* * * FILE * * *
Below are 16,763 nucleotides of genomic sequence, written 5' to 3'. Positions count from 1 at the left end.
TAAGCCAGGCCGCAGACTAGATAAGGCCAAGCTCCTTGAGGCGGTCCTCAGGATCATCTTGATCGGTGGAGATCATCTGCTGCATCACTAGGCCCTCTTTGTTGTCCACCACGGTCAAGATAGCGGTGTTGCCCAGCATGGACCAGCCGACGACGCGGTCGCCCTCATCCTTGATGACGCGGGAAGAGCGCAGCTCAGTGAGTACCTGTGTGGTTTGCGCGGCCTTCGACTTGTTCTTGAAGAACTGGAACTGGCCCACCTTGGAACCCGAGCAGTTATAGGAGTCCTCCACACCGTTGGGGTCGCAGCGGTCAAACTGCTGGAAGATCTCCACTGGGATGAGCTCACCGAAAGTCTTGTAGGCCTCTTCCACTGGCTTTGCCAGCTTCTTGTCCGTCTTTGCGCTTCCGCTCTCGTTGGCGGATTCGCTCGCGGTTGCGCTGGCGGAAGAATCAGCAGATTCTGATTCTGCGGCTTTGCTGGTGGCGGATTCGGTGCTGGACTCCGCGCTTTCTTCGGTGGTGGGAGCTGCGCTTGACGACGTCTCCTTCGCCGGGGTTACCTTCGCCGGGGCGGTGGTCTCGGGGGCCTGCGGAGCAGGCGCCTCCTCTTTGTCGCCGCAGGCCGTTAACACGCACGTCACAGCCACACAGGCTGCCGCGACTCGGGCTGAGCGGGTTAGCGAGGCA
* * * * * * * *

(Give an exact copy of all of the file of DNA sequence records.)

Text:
Below are 16,763 nucleotides of genomic sequence, written 5' to 3'. Positions count from 1 at the left end.
TAAGCCAGGCCGCAGACTAGATAAGGCCAAGCTCCTTGAGGCGGTCCTCAGGATCATCTTGATCGGTGGAGATCATCTGCTGCATCACTAGGCCCTCTTTGTTGTCCACCACGGTCAAGATAGCGGTGTTGCCCAGCATGGACCAGCCGACGACGCGGTCGCCCTCATCCTTGATGACGCGGGAAGAGCGCAGCTCAGTGAGTACCTGTGTGGTTTGCGCGGCCTTCGACTTGTTCTTGAAGAACTGGAACTGGCCCACCTTGGAACCCGAGCAGTTATAGGAGTCCTCCACACCGTTGGGGTCGCAGCGGTCAAACTGCTGGAAGATCTCCACTGGGATGAGCTCACCGAAAGTCTTGTAGGCCTCTTCCACTGGCTTTGCCAGCTTCTTGTCCGTCTTTGCGCTTCCGCTCTCGTTGGCGGATTCGCTCGCGGTTGCGCTGGCGGAAGAATCAGCAGATTCTGATTCTGCGGCTTTGCTGGTGGCGGATTCGGTGCTGGACTCCGCGCTTTCTTCGGTGGTGGGAGCTGCGCTTGACGACGTCTCCTTCGCCGGGGTTACCTTCGCCGGGGCGGTGGTCTCGGGGGCCTGCGGAGCAGGCGCCTCCTCTTTGTCGCCGCAGGCCGTTAACACGCACGTCACAGCCACACAGGCTGCCGCGACTCGGGCTGAGCGGGTTAGCGAGGCA